Drapery Lining Guide

There are a number of important decisions you can make in order to create the perfect custom window treatment for your home – picking out fabric, choosing from the various styles of treatments, accessorizing with hardware and tiebacks, and selecting the drapery lining and interlining. Oftentimes, selecting a drapery lining is an overlooked part of creating custom window treatments, but it is one of the most important decisions in the process. Drapery lining can be the magical final touch that brings your custom look together and ensures it lasts for years to come.

Drapery Linings

Drapery lining is beneficial for many reasons. It can help reduce energy costs, create a fuller bodied drape, reduce external noise, exclude light, protect your curtains and furniture from sun and moisture, extend the life of the fabric, and help produce a more professional look.

Now that you have a better understanding of the purpose of and benefits gained from investing in drapery lining or interlining, you may be wondering about what type would work best for you and your home. The following are the primary lining and interlining options and their purpose:

The highest quality drapes are manufactured with a lining that backs the primary drape material and is typically ivory, white, or cream in color. Usually, lining is made from a blend of cotton and polyester to create a soft-to-the-touch feel that is also wrinkle resistant and moisture protecting.


Flannel interlining:
The interlining is the layer of material between the primary fabric and the lining. Fashion Window Treatments uses a 100% cotton, premium, heavy-weight flannel interlining. The flannel is loosely woven to provide a greater insulating factor and add dramatically to the fullness of your custom drapes. This standard interlining adds volume and basic insulation to window treatments when placed between décor fabric and drapery lining. Interlinings are available in neutral colors and are typically ivory, white or natural. It is essential that the correct shade of lining is used to correspond to the primary fabric as the interlining shade may effect the appearance of the primary fabric.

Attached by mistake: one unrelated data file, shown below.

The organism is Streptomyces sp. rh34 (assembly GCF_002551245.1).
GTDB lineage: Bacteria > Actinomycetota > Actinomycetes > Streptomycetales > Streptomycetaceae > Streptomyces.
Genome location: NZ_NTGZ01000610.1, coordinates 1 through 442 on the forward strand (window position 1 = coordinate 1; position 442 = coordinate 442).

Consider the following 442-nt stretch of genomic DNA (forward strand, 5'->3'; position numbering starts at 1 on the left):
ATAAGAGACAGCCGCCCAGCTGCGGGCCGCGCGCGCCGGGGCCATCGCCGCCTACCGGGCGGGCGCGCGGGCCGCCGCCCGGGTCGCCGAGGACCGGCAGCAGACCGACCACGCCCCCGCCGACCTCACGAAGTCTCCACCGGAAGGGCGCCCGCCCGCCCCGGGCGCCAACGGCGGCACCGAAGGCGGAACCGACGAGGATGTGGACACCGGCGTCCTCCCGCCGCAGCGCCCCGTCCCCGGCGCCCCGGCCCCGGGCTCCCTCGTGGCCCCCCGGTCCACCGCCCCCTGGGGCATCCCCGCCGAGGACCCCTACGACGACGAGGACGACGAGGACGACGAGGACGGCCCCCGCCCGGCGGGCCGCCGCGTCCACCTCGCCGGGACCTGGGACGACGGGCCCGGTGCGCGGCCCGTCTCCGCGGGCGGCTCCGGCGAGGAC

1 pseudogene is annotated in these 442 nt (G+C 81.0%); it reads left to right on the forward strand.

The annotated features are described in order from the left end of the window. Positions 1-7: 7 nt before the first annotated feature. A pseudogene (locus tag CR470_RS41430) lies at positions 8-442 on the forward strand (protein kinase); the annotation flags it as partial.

Classic napped:
This lining is used as an alternative to Flannel Interlining. Classic Napped lining has a soft luster sateen face and raised, or “napped,” fibers on the backside. The backside has the same feel and look of flannel interlining. This lining is ideal for situations where interlining is desired without the extra layer and added expense.


Blackout lining:
Blackout lining is often referred to as the “Boutique Hotel Look” because it is almost exclusively used in hotel rooms as it blocks nearly 100% of outside light. Blackout lining is a synthetic material which is very heavy and can be very rigid. There are several types and grades of blackout lining. At Fashion Window Treatments, we use a blackout lining that is extremely flexible and soft. Blackout lining is a bit more expensive, but if you are looking for nearly complete blockage of sunlight, streetlights and UV Protection – it is a great investment.


Thermal suede lining:
This lining is similar to blackout lining, but is a little softer and more flexible. Its main purpose is for thermal insulation, so it blocks out 70% of light while adding not only thermal insulation but moderate sound insulation, as well. It also adds body and fullness to drapery panels.

Insulated lining:
Insulating drapery lining helps to regulate temperature and somewhat dampen sound. It can save on energy costs by reducing heat loss in the winter and blocking heat from the sun in the summer. Bump drapery interlining is particularly effective at thermal and noise insulation. Because it is thick, bump interlining is often used to create fuller, heavier looking draperies that have a luxurious feel. It is commonly used with silks and taffetas.

Contrast lining:
Contrast lining is primarily used with valances, jabots, or cascades that go with swags. Contrast lining refers to using another contrasting fabric as the lining.

Self Lined Jabots

Self lining:
Like contrast lining, self lining is used primarily with valances, jabots, and cascades that go with swags. Self lining, however, is when the same fabric is used for the lining as the face fabric. This application is used when some of the lining is visible when looking at the window from the front.

Now that you’re well-versed in the various types of linings and interlinings and the value they add to your custom window treatments, give us at Fashion Window Treatments a call or visit our website to learn how you can begin to find the right lining for your custom window treatments!

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